Film Analysis: 'Where Did My Innocence Go?'

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Where Did My Innocence Go?

“I’m interested in how innocence fares when it collides with hard reality” (Geoffrey S Fletcher, screenwriter). Authors Phil Klay and Hal Ashby seek to show their audiences what does happen when innocence collides with hard reality through their stories’ main characters Bob Hyde and Sergeant Price. Phil Klay, in “Redeployment” writes about a man, Sergeant Price, who returns from a seven month deployment in Iraq. Price has trouble returning to civilian life and displays obvious effects of the war. In Coming Home director Hal Ashby writes a story about a Vietnam officer who comes home on injury leave to a broken life that is nothing like it was before going off to war. While serving in war, Sergeant Price and
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His loss of innocence causes him to become irrationally angered, to become incapable of returning to civilian life among innocent people, and to lose his emotional attachment with his wife. Upon return from his duties in Vietnam, Bob finds out that his wife is having an affair with a man named Luke. While Bob is discussing the affair with Sally and Luke in his living room, Bob does not cease to point his bayonet-tipped military-grade rifle at both opposing parties. The film makes Bob appear to be on the verge of killing Luke. This situation shows how irrationally angry Bob has become since going to Vietnam. Sally gives Bob a welcome home party immediately following his return to the United States. However, Bob is unappreciative and refuses to socialize much with Sally. He decides he would rather party with his war buddies, so he ditches the personal celebration with his wife and invites his friends over to get drunk. This shows that Bob has lost his emotional attachment to his wife. The final scene of Coming Home depicts Bob swimming of into the ocean nude. The viewer can reasonably infer that Bob does not return; he commits suicide. This event occurred because Bob could not handle returning from war without his innocence to be surrounded by people who still had theirs. In combination with the two previously …show more content…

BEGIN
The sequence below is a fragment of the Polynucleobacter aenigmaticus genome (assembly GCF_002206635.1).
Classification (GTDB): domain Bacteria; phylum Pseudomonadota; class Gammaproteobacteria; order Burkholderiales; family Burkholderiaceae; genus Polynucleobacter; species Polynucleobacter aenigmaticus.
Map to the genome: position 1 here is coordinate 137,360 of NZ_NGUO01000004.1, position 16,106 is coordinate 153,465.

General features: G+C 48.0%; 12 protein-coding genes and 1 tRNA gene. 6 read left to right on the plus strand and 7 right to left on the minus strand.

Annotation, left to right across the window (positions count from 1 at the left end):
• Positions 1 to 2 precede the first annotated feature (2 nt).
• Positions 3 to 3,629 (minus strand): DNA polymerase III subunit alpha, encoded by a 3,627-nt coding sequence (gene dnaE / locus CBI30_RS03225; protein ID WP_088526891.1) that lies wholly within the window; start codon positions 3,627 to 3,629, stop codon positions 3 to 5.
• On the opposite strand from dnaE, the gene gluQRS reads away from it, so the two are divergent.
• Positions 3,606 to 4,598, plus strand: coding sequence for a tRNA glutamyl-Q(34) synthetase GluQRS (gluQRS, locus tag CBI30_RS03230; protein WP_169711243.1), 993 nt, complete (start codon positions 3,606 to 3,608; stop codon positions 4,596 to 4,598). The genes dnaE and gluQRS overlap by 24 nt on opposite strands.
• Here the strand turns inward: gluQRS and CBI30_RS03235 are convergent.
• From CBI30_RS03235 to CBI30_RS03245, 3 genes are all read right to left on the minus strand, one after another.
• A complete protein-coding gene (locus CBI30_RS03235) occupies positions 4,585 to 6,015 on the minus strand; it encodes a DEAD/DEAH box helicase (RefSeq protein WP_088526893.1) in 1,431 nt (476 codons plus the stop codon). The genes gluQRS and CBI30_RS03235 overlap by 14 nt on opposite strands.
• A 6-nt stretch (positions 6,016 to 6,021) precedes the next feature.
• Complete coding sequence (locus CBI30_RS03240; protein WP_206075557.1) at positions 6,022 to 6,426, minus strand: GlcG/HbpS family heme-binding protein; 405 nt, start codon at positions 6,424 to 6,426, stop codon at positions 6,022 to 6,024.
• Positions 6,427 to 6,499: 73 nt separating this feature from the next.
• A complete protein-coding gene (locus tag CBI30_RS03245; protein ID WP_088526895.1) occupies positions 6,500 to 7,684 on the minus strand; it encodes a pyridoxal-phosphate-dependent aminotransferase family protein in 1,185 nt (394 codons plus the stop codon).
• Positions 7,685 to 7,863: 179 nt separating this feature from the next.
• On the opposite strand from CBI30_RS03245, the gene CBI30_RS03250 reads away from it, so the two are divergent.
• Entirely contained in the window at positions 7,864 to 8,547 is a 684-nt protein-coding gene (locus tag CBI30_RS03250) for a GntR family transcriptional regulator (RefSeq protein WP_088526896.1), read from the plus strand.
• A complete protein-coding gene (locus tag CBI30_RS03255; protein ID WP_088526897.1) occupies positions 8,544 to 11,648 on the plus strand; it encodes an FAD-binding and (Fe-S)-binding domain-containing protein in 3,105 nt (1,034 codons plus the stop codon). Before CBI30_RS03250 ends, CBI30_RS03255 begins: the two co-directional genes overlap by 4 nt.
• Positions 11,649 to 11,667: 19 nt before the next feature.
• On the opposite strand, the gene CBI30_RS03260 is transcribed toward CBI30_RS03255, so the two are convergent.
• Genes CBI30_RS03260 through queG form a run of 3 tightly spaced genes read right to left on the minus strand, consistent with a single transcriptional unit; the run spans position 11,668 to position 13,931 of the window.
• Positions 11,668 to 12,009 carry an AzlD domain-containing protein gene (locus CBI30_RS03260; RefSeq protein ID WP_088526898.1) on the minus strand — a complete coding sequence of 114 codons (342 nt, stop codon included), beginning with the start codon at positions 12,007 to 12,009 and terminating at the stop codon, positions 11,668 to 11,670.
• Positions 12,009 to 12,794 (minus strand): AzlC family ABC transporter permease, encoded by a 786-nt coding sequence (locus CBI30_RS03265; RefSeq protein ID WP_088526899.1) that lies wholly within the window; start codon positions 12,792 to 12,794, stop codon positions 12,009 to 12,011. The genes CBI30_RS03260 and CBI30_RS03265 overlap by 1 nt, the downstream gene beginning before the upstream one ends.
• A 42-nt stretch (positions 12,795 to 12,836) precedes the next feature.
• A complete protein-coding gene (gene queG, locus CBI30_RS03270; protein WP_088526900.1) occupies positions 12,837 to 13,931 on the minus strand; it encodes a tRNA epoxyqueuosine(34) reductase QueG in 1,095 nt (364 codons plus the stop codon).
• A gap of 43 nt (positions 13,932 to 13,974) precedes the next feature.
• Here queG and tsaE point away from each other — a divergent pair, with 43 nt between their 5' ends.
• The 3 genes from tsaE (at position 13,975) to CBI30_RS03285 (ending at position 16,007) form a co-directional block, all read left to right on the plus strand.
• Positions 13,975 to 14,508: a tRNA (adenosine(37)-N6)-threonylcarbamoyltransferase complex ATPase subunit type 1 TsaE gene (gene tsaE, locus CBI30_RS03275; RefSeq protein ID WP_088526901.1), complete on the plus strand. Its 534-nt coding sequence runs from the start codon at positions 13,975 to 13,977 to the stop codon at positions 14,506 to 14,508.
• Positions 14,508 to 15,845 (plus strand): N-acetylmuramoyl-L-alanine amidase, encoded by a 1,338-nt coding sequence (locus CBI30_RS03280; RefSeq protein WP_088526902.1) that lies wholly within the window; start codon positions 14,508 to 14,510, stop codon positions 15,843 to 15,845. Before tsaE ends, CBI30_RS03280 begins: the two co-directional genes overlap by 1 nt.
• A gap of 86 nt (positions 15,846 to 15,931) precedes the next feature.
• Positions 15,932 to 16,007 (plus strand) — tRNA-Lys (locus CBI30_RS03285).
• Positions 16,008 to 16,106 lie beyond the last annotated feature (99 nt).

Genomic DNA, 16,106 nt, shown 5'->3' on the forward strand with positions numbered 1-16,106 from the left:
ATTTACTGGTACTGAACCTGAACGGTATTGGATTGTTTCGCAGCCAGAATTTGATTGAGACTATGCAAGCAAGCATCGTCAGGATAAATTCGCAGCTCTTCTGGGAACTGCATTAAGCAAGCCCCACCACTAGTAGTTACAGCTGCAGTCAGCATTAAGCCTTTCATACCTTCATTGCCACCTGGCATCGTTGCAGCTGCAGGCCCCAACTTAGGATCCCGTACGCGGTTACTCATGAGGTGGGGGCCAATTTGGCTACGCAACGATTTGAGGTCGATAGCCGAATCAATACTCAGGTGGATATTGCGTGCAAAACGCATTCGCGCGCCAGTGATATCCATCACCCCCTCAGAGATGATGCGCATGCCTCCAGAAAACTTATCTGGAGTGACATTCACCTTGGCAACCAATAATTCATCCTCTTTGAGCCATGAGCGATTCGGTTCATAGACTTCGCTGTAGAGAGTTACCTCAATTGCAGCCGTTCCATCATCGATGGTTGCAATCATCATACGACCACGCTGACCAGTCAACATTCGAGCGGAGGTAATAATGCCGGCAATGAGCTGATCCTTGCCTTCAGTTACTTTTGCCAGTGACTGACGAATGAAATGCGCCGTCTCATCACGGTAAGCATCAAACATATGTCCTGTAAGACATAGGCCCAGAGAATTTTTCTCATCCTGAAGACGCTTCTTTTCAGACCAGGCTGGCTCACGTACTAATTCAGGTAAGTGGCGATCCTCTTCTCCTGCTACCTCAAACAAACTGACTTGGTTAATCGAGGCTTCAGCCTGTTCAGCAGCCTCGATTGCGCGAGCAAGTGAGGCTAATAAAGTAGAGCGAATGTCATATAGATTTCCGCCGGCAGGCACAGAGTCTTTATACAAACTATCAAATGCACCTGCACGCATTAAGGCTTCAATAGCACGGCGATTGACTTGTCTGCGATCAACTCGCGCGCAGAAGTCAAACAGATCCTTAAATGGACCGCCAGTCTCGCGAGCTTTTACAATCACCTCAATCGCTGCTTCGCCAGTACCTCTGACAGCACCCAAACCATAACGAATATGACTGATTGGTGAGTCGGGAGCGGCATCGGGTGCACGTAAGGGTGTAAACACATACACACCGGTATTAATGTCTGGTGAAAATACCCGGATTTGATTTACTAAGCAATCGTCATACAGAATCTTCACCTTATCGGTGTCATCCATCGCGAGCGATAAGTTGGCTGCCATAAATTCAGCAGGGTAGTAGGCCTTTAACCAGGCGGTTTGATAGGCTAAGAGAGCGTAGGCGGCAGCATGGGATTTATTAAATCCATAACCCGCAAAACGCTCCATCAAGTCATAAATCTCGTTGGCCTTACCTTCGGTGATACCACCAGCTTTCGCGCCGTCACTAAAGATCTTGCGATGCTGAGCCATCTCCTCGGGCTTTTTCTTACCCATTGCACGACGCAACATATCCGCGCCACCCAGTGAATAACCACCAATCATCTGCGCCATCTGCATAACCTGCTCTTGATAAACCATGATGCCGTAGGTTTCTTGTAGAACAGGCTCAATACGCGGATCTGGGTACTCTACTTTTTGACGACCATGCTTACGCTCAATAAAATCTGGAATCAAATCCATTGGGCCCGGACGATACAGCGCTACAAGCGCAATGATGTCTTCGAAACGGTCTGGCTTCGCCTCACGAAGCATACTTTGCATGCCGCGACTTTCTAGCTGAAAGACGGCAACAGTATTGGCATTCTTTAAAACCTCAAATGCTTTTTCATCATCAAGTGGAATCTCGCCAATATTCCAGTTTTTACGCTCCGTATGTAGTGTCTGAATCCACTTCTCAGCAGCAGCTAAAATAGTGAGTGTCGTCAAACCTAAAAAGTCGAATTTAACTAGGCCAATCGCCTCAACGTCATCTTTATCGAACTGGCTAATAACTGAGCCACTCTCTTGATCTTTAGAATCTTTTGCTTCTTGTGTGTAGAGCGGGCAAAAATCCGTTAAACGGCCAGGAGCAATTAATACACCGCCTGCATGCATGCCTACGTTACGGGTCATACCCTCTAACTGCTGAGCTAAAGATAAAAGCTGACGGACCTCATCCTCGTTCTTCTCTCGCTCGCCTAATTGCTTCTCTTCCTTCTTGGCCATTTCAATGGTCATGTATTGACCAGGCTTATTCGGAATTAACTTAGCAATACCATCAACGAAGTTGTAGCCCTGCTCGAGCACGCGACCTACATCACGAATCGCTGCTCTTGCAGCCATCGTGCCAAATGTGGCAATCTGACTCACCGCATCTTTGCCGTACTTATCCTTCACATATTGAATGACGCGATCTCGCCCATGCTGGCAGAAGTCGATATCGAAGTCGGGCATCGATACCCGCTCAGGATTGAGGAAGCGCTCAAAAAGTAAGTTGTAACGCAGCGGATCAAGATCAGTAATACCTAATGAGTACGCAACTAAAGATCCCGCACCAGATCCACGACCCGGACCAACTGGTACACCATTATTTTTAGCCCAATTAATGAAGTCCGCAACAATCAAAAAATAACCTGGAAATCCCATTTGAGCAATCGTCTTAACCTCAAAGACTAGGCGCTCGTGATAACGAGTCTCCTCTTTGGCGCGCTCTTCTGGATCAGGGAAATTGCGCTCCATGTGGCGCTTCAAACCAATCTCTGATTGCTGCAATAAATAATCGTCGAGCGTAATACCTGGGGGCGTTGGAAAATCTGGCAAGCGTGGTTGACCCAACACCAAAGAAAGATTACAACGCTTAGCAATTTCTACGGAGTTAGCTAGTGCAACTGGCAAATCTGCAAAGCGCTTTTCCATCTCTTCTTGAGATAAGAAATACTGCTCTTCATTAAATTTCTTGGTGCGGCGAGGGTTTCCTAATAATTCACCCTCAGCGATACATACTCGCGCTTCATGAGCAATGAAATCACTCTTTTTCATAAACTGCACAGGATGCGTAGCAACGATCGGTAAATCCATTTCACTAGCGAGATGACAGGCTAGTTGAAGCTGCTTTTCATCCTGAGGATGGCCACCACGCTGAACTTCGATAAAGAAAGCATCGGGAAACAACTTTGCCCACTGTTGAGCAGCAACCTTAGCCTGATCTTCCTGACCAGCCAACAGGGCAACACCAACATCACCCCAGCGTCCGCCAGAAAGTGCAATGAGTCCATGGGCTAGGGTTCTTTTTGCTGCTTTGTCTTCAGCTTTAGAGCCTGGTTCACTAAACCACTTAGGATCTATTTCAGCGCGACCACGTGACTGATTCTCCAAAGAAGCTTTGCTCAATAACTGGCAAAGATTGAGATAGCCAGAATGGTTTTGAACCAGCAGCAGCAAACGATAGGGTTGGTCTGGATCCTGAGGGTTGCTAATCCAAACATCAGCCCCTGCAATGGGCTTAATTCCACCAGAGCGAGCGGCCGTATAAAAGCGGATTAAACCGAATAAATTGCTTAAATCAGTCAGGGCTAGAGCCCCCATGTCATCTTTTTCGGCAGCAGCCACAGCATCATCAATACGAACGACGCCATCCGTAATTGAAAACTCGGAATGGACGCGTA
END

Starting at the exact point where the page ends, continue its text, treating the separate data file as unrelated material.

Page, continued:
This loss of innocence caused Price to, upon return to the United States, become emotionally detached from his wife, degrade his moral conduct with his wife, and become uncomfortable living among innocent people. Cheryl, Sgt. Price’s wife, picks him up at the military base when he returns from deployment. Their conversation on the way home, according Phil Klay, the author of “Redeployment”, went as follows: “Cheryl said, ‘How are you?’ which meant, How was it? Are you crazy now?
I said, ‘Good. I’m fine’ [...]
She said, ‘I’m so happy you’re home.’
Then she said, ‘I love you so

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